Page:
I want to acknowledge that kyōgen has a very specific space that is used for the performance of all kyōgen pieces. It is virtually impossible to suddenly transform a home into a kyōgen space. I’m not even talking about technology, and filming issues, or separated actors; I’m only talking about the space.
With this in mind it only makes sense that our production got creative and decided to make “new” Remotely Kyōgen pieces. Yes, this is the time to acknowledge the play-on-words in which kyōgen is famous for; the UHM pieces were done remotely, and they were partially, or remotely, kyōgen.
As far as my experience with performing at home:
First, I want to apologize to my neighbors for being really loud, singing, screaming and using weird voices. Although, to be fair, they got me back a few times when they were loud and I needed a quiet background.
Second, I want to apologize and thank my husband for:
My constantly moving the furniture around during the rehearsal and recording process*
*I also want to acknowledge my directors Julie and Jane for putting up with me changing furniture around and then getting confused about the orientation of when and where I should look and/or enter from.*
***Now back to my husband. I’m sorry and thankful for:
Putting up with me selling one desk and then buying a new desk that is smaller but moves up and down and all around with the mover wheels I put on it…Also I’m thankful for him moving said desks in and out of the apartment.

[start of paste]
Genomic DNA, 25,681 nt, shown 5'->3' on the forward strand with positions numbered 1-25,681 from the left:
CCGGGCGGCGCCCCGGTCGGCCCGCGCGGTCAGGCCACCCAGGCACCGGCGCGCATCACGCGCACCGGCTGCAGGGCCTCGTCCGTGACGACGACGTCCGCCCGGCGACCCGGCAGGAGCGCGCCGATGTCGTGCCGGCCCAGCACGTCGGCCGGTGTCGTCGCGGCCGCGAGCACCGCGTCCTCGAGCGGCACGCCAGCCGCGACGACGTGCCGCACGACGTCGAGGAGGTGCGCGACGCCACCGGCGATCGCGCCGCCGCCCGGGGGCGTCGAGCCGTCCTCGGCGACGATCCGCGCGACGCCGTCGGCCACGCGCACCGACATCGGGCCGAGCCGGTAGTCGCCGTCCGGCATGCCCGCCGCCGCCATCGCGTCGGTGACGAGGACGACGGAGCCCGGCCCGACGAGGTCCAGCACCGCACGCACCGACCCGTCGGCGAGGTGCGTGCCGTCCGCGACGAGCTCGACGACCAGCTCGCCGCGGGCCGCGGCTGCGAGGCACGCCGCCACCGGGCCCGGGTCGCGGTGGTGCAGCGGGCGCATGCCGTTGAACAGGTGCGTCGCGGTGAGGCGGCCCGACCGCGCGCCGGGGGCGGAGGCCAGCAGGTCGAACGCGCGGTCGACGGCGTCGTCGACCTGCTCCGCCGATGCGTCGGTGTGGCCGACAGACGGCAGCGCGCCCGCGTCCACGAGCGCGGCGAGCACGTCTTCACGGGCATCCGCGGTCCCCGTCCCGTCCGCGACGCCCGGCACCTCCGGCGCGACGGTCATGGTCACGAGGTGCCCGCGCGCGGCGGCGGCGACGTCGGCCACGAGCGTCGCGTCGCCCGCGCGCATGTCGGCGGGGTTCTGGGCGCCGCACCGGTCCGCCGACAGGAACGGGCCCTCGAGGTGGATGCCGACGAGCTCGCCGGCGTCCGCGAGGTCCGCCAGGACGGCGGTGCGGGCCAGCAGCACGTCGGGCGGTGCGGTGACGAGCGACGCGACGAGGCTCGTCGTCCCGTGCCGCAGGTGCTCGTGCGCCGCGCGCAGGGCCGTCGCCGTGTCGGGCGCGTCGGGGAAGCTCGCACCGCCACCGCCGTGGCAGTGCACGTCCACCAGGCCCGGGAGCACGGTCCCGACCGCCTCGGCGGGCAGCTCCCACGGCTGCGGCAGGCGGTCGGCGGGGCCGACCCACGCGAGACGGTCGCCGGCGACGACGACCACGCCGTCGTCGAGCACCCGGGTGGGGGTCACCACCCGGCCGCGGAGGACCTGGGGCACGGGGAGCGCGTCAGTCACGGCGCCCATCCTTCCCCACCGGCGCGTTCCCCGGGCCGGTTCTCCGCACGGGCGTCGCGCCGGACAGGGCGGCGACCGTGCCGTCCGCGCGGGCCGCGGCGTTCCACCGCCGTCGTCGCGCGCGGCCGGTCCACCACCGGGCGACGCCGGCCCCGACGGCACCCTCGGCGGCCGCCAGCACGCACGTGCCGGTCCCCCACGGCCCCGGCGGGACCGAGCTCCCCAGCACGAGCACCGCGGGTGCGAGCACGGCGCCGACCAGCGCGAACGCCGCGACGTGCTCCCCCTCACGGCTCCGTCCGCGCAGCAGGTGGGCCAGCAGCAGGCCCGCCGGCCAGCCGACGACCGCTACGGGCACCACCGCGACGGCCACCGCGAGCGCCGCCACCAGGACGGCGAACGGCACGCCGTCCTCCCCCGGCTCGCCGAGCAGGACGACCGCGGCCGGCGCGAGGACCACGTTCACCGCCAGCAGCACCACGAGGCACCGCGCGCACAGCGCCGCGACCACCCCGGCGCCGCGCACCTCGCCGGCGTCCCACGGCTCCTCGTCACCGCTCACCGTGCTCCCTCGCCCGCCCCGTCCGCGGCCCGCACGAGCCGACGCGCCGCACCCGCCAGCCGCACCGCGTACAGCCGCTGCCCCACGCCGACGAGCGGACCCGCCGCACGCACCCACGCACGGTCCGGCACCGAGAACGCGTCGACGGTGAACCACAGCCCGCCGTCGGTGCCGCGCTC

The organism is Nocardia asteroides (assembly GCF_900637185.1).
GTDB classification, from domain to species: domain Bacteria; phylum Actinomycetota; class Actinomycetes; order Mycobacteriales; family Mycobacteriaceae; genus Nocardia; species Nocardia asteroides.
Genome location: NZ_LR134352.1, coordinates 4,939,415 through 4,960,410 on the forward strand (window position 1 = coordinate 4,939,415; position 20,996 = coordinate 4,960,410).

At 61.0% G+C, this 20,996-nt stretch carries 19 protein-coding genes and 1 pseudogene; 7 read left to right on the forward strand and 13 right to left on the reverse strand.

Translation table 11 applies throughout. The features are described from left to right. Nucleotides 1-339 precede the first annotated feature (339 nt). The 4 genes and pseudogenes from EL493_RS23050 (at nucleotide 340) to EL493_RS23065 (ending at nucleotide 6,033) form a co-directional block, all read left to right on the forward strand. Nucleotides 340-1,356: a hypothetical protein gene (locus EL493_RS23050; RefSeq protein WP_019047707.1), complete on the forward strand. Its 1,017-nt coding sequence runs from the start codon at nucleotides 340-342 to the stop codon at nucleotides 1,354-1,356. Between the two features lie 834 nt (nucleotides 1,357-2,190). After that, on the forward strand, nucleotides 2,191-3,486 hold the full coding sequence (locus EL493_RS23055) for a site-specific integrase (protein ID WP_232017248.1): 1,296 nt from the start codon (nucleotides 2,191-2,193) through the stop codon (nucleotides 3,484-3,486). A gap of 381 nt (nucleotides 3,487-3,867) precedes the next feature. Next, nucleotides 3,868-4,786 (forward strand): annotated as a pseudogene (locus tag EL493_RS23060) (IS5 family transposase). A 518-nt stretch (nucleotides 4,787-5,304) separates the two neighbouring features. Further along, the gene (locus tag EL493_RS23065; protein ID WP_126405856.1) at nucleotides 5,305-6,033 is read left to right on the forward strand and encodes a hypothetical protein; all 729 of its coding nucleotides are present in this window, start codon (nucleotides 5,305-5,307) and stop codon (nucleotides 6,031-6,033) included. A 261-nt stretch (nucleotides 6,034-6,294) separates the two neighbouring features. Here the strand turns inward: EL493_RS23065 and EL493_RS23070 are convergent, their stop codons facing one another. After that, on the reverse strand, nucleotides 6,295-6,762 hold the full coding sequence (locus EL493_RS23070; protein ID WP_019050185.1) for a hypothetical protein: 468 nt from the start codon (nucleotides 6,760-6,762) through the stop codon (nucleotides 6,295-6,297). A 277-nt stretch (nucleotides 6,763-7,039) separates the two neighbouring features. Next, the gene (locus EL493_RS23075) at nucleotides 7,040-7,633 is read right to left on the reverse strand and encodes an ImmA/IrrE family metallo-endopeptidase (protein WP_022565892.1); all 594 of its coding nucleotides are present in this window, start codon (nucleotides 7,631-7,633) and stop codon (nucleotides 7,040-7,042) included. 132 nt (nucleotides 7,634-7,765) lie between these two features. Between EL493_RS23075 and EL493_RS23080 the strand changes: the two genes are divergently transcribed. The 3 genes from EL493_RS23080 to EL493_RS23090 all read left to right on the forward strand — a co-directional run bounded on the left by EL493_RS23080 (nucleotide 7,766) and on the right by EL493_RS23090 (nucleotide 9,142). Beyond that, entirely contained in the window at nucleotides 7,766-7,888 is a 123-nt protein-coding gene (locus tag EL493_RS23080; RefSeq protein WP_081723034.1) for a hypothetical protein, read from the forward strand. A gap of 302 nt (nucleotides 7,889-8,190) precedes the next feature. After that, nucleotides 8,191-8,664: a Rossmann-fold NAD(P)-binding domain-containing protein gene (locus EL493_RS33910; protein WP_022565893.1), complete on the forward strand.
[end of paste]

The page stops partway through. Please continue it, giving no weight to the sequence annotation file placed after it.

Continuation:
I’m also sorry for putting up an ugly greenscreen up in our apartment for over a month. He said he didn’t care but as soon as we were done recording, he asked “Can we take the screen down now?”
Also I asked him, or he just knew, to be quiet and stay in the bedroom while recording (and often rehearsing).
I’m grateful for his willingness to make a cameo appearance in one of the pieces (I don’t want to ruin the moment, you’ll see it when you see it.)
I’m thankful for him filming me separately for documentation purposes for the last night of recording of Mask Confusion. He knew it was a special project for me.
And finally, I am thankful for his advice on his native Italian Language and Culture and inspiration for Arlecchino’s disgust and curiosity over pineapple on Pizza.
Overall, I don’t mind working at home in many ways, because I like being home; but turning my tiny apartment into a stage-like setting where I have lights everywhere, spike marks, and furniture in weird places, makes me want a bigger apartment, even if that’s not possible. It makes me miss having a separate sacred-like performance space. However, setting everything up for the performance gives me a sense of something more than my home. It separates my home life from my “work” life, just enough to help me “get in the mood” or “mind-space” to perform. I have learned a lot about performing “theatre” online and although I’m intrigued to pursue it and see how to make it successful, I can’t wait to be together with people again in a performance space.
– Catherine Ann Restivo, Mask Confusion & MushZooms 2.0